• Masterworks: Art History; Classics modules focused on art or literature (for example, CL1004, CL1005, CL2003 and CL2004); English; Film Studies (for example, FM1001); any Modern Languages module with heavy content in art or literature; Music History (MU1004; MU1005; MU2002); ID1003 Great Ideas 1.
  • Philosophical and Religious Thought: any module in Divinity or Philosophy; SA1002; ID1003; Classics CL2003.
  • Non-Western: modules focused on Middle Eastern history, art, and culture, or Latin American history, art, and culture.  Language modules are not suitable.

Full module descriptions can be found in the module catalogue.

St Andrews resit examinations

BA (International Honours) students are able to resit St Andrews exams (where eligible) in August, online and remotely. Students are responsible for consulting the resit examination diet to ensure that they are available and equipped to take examinations remotely during the resit period in August. Please consult the examinations FAQs for further information. 

Honours dissertation

Guidance on preparing the St Andrews Honours dissertation can be found on the School webpages.

Classical Studies

Students should contact the Dissertation Coordinator, Dr Manioti


Students can do either a Dissertation or Research Project.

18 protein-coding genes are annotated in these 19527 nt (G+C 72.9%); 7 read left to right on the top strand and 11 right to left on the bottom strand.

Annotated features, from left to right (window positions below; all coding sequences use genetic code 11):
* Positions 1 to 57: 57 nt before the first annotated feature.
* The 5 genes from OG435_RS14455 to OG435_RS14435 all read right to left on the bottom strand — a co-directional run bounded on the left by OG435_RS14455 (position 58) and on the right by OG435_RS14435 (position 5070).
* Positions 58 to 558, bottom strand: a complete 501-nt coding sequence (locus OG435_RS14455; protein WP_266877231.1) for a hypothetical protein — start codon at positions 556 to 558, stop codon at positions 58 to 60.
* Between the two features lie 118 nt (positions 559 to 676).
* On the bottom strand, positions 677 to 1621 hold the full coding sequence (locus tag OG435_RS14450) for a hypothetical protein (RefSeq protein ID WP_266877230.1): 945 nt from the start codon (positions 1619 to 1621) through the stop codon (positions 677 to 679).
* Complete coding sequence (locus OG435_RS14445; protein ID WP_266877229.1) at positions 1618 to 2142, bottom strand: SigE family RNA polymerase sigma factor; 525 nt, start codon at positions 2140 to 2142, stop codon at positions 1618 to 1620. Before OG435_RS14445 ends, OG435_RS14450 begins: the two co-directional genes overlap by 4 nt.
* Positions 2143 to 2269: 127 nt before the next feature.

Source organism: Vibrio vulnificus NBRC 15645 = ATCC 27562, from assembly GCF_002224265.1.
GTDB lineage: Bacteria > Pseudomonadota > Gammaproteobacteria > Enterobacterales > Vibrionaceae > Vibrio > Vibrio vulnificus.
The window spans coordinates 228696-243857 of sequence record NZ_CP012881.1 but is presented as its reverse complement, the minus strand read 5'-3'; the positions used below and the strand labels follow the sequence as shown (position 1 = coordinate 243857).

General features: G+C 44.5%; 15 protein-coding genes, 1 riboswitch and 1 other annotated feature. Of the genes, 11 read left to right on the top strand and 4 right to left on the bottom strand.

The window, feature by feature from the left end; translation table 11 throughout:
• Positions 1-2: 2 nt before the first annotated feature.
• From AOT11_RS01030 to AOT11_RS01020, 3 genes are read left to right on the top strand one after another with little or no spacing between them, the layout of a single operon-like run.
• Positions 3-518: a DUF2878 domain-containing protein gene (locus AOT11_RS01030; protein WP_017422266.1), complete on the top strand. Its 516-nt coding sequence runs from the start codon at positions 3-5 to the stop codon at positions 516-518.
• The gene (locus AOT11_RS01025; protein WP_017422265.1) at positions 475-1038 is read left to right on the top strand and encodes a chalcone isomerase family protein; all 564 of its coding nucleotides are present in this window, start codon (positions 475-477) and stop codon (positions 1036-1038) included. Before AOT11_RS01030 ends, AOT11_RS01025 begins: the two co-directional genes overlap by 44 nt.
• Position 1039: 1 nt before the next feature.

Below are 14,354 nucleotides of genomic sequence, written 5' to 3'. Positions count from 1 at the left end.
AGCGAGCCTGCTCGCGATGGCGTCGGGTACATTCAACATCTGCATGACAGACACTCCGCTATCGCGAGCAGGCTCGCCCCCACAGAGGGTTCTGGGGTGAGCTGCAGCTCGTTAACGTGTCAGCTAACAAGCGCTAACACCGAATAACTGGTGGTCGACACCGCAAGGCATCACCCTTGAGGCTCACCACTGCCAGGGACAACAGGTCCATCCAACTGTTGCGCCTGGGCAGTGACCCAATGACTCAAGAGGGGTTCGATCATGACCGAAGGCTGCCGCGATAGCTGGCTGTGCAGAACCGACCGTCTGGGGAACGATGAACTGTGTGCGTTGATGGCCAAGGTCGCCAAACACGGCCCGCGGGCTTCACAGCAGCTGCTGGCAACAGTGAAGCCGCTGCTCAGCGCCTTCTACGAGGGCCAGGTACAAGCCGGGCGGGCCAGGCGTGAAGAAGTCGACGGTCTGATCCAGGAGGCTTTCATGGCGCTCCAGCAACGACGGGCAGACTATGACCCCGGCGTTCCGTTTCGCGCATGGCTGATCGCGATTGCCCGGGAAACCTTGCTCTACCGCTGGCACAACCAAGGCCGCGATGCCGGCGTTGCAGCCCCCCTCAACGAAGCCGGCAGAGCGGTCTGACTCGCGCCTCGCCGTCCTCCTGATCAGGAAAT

Students should refer to the Module Handbook in Moodle.

Film Studies

Honours modules and dissertation


International Relations

The dissertation will be not more than 12,000 words. Topics must be capable of being supervised by established staff and each student will (a) submit a dissertation outline to the School, (b) be assigned a supervisor, who will be available to discuss issues related to the dissertation, (c) be required to attend nine two-hour research seminars and five supervisory meetings of up to one hour. Eight one-hour tutorials. Guidelines for printing and binding dissertations.

Assessment: 15% Literature Review (semester 1); 85% Dissertation (semester 2)

Study abroad

Students are expected to complete the programme in four years of full-time study and must study for two years each at each institution. If a student wishes to study abroad in addition to this, they may be able to participate in a William & Mary summer study abroad programme within the framework of the programme regulations and as described in this ‘Summer School and Study Away’ section of the William & Mary programme page.